Pay phones require phone cards (tarjetas telefónicas) which you can buy in various denominations at any tobacco shop or newsstand. Some phones also accept credit cards, but phone cards are more reliable.
If you have a multiband phone (some countries use different frequencies than those used in the United States) and your service provider uses the world-standard GSM network (as do T-Mobile, AT&T, and Verizon), you can probably use your phone abroad. Roaming fees can be steep, however: 99¢ a minute is considered reasonable. Overseas you normally pay the toll charges for incoming calls. It's almost always cheaper to send a text message than to make a call, as text messages have a very low set fee (often less than 5¢). If you just want to make local calls, consider buying a new SIM card (note that your provider may have to unlock your phone) and a prepaid service plan in the destination. You'll then have a local number and can make local calls at local rates. If your trip is extensive, you could also simply buy a new mobile phone in your destination, as the initial cost will be offset over time.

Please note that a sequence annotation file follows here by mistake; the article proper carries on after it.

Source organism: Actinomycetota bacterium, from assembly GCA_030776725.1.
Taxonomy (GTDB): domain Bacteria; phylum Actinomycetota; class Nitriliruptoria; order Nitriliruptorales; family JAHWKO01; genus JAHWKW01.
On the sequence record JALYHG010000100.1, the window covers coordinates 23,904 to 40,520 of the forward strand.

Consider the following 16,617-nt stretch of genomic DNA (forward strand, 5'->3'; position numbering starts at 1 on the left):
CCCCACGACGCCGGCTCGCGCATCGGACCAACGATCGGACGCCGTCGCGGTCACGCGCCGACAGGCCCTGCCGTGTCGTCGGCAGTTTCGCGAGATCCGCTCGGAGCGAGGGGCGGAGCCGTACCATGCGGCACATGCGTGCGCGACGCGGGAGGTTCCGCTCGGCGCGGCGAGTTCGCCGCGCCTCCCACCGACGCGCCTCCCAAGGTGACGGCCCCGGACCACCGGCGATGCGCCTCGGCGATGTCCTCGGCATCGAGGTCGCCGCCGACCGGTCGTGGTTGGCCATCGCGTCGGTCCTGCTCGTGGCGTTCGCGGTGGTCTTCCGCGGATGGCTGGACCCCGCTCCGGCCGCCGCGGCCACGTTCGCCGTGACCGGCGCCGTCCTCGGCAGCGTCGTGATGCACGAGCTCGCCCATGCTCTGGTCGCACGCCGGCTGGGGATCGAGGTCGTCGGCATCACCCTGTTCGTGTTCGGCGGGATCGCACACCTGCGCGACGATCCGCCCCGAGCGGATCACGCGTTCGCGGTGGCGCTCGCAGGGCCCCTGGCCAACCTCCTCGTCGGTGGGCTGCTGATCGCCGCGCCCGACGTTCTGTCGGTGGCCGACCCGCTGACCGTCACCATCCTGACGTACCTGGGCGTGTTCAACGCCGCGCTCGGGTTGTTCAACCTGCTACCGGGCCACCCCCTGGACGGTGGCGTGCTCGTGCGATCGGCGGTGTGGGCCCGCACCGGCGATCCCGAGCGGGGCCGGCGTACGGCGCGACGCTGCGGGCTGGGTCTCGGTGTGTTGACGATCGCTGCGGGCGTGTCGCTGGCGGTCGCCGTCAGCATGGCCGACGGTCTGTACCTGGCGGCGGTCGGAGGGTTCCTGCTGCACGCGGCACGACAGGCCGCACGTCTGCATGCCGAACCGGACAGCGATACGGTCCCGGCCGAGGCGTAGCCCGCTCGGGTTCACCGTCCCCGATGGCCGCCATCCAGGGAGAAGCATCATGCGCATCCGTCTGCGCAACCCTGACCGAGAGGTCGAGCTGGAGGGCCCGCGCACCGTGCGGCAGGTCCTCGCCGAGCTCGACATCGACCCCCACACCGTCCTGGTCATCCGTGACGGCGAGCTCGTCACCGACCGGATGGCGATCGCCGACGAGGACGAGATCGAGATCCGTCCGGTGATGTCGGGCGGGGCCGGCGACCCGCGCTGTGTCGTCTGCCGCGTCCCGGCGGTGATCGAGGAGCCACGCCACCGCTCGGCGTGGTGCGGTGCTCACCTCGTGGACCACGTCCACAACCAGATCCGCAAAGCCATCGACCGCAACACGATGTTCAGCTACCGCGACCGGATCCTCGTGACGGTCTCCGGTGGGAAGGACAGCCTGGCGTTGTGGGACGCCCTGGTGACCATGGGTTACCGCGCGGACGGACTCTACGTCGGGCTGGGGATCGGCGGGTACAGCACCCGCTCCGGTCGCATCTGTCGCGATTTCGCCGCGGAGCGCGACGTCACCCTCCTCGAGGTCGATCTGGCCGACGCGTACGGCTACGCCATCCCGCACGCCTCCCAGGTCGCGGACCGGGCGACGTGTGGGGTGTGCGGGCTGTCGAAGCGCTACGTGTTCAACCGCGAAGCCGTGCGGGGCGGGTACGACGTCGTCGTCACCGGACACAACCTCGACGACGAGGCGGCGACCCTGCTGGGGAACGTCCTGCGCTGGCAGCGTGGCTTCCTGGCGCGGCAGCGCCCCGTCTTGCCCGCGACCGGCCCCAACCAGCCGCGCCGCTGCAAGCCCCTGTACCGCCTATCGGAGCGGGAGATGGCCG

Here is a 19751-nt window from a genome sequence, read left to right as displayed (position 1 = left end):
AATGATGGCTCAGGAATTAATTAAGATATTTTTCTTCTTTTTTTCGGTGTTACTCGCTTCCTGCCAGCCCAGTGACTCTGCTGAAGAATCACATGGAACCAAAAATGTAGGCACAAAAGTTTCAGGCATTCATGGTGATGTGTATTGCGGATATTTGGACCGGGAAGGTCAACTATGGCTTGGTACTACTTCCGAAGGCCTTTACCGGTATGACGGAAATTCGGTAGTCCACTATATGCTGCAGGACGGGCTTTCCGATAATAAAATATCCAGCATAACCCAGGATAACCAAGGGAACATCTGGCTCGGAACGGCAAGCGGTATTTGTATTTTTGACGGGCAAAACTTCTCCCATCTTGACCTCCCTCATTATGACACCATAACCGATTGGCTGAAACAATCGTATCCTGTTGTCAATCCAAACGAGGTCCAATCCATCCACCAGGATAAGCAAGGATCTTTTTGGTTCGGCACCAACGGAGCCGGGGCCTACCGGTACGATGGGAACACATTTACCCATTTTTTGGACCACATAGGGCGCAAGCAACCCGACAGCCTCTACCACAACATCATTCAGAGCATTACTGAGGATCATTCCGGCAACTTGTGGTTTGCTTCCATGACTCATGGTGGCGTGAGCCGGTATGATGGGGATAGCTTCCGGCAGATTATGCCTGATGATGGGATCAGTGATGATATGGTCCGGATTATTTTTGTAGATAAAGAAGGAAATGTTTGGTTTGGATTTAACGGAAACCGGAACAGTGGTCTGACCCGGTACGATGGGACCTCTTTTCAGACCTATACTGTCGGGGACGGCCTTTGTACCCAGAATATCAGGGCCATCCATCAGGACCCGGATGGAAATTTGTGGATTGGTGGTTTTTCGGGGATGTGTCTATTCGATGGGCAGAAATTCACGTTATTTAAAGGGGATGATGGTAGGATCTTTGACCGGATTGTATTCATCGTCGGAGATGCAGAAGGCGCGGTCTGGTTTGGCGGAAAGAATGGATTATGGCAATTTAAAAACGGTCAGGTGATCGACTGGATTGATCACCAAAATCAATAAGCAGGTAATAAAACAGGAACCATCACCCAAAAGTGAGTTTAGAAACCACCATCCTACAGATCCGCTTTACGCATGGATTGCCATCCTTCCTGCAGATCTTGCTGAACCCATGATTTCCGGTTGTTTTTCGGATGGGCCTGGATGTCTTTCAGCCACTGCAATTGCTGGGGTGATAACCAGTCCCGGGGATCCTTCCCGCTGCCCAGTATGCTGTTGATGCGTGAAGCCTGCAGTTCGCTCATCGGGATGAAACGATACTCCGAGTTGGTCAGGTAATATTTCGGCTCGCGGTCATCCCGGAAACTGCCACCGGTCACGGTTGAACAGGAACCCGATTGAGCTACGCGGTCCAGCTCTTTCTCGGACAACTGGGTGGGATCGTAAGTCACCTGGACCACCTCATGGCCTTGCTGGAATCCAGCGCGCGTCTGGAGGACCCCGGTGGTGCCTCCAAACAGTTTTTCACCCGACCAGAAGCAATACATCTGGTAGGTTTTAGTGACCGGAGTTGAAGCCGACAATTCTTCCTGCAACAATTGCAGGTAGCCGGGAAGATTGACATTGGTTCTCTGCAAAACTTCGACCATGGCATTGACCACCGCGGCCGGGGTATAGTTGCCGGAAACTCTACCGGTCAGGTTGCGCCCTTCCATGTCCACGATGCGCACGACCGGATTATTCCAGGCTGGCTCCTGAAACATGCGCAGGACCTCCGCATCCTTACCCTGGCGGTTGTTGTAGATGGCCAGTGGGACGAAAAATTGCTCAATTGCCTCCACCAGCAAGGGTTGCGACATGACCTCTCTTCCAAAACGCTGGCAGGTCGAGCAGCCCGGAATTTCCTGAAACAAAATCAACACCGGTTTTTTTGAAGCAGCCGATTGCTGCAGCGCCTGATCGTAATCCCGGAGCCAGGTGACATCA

If you travel internationally frequently, save one of your old mobile phones or buy a cheap one on the Internet; ask your phone company to unlock it for you and take it with you as a travel phone, buying a new SIM card with pay-as-you-go service in each destination.
Cellular Abroad. Rents and sells GSM phones and sells SIM cards that work in many countries. 800/287–5072; 310/862–7100; 800/3623–3333; www.cellularabroad.com.
Mobal. Rents cell phones and sells GSM phones (starting at $29 a week) that will operate in 190 countries. Per-call rates vary throughout the world. 888/888–9162; www.mobal.com.
Planet Fone. Rents cell phones at $21 a week, but discounts can cut that fee by 10%. 888/988–4777; www.planetfone.com.
Telestial. Sells Spanish SIM cards online for $19, which includes $10 worth of calling credit. 888/310–4168; 800/098936; www.telestial.com.